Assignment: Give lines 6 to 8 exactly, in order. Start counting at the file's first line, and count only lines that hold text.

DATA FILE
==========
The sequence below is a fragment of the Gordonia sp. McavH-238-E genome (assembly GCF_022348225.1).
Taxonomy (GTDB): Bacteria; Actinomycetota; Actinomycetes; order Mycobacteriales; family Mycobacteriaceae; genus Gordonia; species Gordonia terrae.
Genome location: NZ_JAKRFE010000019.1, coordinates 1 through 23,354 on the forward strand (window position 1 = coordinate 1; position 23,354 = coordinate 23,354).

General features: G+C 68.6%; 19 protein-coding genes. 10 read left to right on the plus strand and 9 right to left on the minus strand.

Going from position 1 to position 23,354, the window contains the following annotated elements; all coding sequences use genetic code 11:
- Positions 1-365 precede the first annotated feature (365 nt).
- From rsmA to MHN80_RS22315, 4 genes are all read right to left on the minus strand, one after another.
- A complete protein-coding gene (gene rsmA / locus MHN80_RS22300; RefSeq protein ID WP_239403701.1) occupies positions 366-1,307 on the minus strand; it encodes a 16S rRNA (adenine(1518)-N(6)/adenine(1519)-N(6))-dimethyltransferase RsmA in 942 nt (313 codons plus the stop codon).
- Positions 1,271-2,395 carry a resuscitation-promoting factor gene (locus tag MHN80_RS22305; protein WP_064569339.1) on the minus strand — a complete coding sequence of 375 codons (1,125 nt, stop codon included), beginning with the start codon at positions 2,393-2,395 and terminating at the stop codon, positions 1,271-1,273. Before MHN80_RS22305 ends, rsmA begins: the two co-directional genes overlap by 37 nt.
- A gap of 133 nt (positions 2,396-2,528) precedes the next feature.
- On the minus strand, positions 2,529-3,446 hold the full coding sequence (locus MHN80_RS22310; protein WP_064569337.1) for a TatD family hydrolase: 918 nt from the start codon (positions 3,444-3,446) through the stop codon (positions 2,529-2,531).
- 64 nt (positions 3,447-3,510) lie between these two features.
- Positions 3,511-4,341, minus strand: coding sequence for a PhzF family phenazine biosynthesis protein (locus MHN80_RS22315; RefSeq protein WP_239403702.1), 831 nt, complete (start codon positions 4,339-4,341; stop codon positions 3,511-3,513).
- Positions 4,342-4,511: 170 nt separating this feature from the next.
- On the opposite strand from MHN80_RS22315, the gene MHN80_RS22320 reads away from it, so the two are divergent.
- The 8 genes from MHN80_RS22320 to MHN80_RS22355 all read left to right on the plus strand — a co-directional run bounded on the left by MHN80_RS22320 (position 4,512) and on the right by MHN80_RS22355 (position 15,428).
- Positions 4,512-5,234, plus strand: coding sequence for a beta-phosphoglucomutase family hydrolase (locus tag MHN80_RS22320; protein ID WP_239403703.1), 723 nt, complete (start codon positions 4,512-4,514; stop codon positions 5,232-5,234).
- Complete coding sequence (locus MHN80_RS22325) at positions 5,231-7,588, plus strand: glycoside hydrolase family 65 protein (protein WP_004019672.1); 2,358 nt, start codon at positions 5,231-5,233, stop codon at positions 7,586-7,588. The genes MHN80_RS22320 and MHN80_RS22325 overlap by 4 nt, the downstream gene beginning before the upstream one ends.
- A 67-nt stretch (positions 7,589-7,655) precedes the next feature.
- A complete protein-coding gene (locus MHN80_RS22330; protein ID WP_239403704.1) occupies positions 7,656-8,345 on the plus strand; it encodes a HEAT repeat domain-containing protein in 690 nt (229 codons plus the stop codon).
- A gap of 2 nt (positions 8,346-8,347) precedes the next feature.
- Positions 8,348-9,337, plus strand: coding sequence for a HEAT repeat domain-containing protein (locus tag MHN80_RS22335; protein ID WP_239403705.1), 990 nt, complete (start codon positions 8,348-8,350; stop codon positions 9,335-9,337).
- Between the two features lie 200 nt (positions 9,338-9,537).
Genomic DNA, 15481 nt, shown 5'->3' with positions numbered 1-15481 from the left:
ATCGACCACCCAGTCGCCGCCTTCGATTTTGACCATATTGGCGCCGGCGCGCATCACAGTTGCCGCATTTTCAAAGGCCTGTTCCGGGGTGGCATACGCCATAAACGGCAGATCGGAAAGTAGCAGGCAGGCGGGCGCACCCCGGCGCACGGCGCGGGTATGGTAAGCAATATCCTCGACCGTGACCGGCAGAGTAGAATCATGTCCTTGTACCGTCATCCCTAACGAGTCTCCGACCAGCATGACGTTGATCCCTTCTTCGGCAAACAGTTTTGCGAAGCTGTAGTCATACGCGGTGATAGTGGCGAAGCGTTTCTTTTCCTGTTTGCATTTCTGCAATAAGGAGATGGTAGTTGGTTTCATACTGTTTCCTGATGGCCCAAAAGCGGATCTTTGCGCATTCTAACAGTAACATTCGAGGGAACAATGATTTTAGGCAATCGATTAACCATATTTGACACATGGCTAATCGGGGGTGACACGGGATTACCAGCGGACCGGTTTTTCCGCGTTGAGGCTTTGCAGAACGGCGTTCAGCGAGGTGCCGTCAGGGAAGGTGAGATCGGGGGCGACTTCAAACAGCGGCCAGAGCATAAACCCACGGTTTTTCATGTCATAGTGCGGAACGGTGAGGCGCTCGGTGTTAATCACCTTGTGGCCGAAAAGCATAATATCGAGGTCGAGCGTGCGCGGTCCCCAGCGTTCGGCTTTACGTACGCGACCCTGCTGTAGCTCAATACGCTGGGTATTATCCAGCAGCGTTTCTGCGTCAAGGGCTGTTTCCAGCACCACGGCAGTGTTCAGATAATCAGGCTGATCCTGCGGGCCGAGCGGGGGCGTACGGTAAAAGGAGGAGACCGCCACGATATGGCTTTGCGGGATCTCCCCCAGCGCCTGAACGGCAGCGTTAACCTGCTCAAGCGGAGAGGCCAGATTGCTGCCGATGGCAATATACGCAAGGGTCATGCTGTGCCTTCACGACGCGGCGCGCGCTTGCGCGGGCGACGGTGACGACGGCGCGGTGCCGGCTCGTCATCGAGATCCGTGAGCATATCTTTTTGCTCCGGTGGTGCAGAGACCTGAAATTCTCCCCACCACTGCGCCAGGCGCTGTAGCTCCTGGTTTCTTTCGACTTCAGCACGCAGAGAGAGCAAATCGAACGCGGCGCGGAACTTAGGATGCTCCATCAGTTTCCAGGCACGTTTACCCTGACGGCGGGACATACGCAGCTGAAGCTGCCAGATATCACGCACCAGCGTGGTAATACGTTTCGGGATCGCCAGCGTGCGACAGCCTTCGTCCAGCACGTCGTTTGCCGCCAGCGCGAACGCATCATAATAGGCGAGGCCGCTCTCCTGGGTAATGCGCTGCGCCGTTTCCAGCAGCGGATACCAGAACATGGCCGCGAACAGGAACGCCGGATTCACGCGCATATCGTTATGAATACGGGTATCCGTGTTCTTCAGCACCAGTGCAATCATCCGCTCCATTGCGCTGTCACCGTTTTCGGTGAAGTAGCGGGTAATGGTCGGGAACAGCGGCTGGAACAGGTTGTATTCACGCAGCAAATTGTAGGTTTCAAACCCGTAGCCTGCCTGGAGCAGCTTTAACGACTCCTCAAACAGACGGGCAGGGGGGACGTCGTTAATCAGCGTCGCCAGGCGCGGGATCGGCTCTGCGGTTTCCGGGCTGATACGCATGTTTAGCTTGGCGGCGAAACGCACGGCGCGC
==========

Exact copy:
- Positions 1-365 precede the first annotated feature (365 nt).
- From rsmA to MHN80_RS22315, 4 genes are all read right to left on the minus strand, one after another.
- A complete protein-coding gene (gene rsmA / locus MHN80_RS22300; RefSeq protein ID WP_239403701.1) occupies positions 366-1,307 on the minus strand; it encodes a 16S rRNA (adenine(1518)-N(6)/adenine(1519)-N(6))-dimethyltransferase RsmA in 942 nt (313 codons plus the stop codon).